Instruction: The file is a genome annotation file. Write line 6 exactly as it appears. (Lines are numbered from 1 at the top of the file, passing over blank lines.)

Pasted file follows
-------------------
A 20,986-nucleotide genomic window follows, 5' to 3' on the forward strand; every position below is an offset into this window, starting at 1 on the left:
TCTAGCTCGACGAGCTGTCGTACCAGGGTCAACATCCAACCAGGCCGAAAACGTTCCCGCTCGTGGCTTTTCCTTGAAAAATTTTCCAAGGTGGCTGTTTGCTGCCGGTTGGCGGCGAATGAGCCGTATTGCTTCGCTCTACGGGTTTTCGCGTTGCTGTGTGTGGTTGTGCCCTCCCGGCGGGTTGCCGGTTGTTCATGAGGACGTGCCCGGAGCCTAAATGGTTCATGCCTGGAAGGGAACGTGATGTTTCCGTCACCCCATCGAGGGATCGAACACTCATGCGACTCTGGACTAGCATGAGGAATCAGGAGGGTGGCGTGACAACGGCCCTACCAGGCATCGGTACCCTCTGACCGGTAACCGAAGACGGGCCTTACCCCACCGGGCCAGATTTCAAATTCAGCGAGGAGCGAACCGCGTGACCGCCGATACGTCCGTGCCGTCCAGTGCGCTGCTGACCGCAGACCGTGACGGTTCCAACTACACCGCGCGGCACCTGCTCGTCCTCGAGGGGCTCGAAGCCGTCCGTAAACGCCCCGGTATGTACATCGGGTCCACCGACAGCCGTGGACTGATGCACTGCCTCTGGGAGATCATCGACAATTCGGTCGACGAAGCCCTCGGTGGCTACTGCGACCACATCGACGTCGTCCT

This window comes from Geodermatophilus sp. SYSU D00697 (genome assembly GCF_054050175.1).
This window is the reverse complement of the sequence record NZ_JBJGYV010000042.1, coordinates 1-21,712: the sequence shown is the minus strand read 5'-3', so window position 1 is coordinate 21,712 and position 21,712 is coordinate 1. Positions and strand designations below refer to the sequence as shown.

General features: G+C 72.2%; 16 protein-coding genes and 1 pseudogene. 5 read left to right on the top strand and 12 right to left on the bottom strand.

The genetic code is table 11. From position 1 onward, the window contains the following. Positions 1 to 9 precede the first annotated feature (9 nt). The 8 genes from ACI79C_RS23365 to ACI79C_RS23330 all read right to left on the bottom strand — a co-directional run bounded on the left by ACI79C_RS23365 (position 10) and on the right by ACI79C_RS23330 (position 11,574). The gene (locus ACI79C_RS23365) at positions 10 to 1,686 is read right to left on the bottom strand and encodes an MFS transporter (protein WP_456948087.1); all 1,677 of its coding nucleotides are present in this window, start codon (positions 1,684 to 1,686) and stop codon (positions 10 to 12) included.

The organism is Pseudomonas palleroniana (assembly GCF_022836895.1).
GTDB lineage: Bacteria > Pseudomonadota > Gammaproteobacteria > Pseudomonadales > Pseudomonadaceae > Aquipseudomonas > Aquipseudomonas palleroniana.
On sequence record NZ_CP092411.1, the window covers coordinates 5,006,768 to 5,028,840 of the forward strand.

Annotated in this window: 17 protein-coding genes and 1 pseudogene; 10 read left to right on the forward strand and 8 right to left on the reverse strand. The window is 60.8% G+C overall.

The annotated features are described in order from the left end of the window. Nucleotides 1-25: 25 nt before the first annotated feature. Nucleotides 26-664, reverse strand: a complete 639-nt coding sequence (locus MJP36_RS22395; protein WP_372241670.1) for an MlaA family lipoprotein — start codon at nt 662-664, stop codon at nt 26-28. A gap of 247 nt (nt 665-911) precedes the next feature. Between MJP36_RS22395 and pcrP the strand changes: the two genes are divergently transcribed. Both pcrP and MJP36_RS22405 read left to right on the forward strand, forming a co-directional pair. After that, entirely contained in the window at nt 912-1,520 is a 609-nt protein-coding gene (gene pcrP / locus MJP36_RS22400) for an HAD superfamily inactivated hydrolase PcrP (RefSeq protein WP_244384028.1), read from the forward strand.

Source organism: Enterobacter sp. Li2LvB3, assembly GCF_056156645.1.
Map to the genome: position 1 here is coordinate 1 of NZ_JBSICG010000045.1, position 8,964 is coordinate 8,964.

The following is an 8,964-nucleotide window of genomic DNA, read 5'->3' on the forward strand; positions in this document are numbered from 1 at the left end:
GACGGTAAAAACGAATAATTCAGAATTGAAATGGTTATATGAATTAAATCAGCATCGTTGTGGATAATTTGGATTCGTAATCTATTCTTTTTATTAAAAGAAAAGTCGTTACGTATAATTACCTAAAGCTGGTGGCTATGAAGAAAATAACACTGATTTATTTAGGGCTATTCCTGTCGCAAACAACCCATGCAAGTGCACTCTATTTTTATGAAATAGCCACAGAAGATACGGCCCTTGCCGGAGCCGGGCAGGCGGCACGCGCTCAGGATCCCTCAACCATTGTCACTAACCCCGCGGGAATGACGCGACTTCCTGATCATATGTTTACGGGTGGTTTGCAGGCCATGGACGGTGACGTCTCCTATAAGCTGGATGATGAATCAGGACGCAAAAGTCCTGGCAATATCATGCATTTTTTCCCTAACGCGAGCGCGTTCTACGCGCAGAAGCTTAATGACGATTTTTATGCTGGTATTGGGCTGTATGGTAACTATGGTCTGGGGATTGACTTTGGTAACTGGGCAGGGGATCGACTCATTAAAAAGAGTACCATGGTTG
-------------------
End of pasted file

The genetic code is table 11. From position 1 onward, the window contains the following. Positions 1 to 9 precede the first annotated feature (9 nt). The 8 genes from ACI79C_RS23365 to ACI79C_RS23330 all read right to left on the bottom strand — a co-directional run bounded on the left by ACI79C_RS23365 (position 10) and on the right by ACI79C_RS23330 (position 11,574). The gene (locus ACI79C_RS23365) at positions 10 to 1,686 is read right to left on the bottom strand and encodes an MFS transporter (protein WP_456948087.1); all 1,677 of its coding nucleotides are present in this window, start codon (positions 1,684 to 1,686) and stop codon (positions 10 to 12) included.